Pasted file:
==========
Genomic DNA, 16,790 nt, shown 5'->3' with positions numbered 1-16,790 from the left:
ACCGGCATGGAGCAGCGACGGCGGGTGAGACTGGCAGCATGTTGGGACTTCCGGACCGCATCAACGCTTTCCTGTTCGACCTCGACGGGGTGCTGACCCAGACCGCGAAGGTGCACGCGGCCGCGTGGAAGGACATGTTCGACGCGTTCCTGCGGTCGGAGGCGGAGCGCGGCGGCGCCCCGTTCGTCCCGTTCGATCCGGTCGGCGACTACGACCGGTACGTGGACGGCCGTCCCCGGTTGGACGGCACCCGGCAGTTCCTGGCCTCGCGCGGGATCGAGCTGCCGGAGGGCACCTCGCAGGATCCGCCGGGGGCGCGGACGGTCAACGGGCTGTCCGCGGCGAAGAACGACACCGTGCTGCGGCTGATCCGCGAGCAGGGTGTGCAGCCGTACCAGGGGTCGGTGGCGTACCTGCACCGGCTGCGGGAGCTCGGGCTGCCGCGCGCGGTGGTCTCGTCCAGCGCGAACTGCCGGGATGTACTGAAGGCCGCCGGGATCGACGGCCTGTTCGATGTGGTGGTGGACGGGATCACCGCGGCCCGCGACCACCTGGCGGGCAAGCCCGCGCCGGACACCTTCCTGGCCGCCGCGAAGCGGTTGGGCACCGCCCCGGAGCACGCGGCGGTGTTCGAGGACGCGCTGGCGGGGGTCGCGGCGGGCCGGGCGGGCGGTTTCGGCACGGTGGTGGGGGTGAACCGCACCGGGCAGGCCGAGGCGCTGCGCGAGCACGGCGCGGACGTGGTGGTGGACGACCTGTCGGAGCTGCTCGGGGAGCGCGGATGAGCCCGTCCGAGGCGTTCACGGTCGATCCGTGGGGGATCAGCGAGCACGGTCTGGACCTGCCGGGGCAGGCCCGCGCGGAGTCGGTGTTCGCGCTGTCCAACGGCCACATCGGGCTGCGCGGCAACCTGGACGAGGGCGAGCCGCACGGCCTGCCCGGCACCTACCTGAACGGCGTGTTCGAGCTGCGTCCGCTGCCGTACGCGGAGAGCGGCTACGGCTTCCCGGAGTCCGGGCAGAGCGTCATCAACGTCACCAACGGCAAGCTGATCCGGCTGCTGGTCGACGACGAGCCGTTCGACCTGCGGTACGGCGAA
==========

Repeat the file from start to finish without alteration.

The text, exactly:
Genomic DNA, 16,790 nt, shown 5'->3' with positions numbered 1-16,790 from the left:
ACCGGCATGGAGCAGCGACGGCGGGTGAGACTGGCAGCATGTTGGGACTTCCGGACCGCATCAACGCTTTCCTGTTCGACCTCGACGGGGTGCTGACCCAGACCGCGAAGGTGCACGCGGCCGCGTGGAAGGACATGTTCGACGCGTTCCTGCGGTCGGAGGCGGAGCGCGGCGGCGCCCCGTTCGTCCCGTTCGATCCGGTCGGCGACTACGACCGGTACGTGGACGGCCGTCCCCGGTTGGACGGCACCCGGCAGTTCCTGGCCTCGCGCGGGATCGAGCTGCCGGAGGGCACCTCGCAGGATCCGCCGGGGGCGCGGACGGTCAACGGGCTGTCCGCGGCGAAGAACGACACCGTGCTGCGGCTGATCCGCGAGCAGGGTGTGCAGCCGTACCAGGGGTCGGTGGCGTACCTGCACCGGCTGCGGGAGCTCGGGCTGCCGCGCGCGGTGGTCTCGTCCAGCGCGAACTGCCGGGATGTACTGAAGGCCGCCGGGATCGACGGCCTGTTCGATGTGGTGGTGGACGGGATCACCGCGGCCCGCGACCACCTGGCGGGCAAGCCCGCGCCGGACACCTTCCTGGCCGCCGCGAAGCGGTTGGGCACCGCCCCGGAGCACGCGGCGGTGTTCGAGGACGCGCTGGCGGGGGTCGCGGCGGGCCGGGCGGGCGGTTTCGGCACGGTGGTGGGGGTGAACCGCACCGGGCAGGCCGAGGCGCTGCGCGAGCACGGCGCGGACGTGGTGGTGGACGACCTGTCGGAGCTGCTCGGGGAGCGCGGATGAGCCCGTCCGAGGCGTTCACGGTCGATCCGTGGGGGATCAGCGAGCACGGTCTGGACCTGCCGGGGCAGGCCCGCGCGGAGTCGGTGTTCGCGCTGTCCAACGGCCACATCGGGCTGCGCGGCAACCTGGACGAGGGCGAGCCGCACGGCCTGCCCGGCACCTACCTGAACGGCGTGTTCGAGCTGCGTCCGCTGCCGTACGCGGAGAGCGGCTACGGCTTCCCGGAGTCCGGGCAGAGCGTCATCAACGTCACCAACGGCAAGCTGATCCGGCTGCTGGTCGACGACGAGCCGTTCGACCTGCGGTACGGCGAA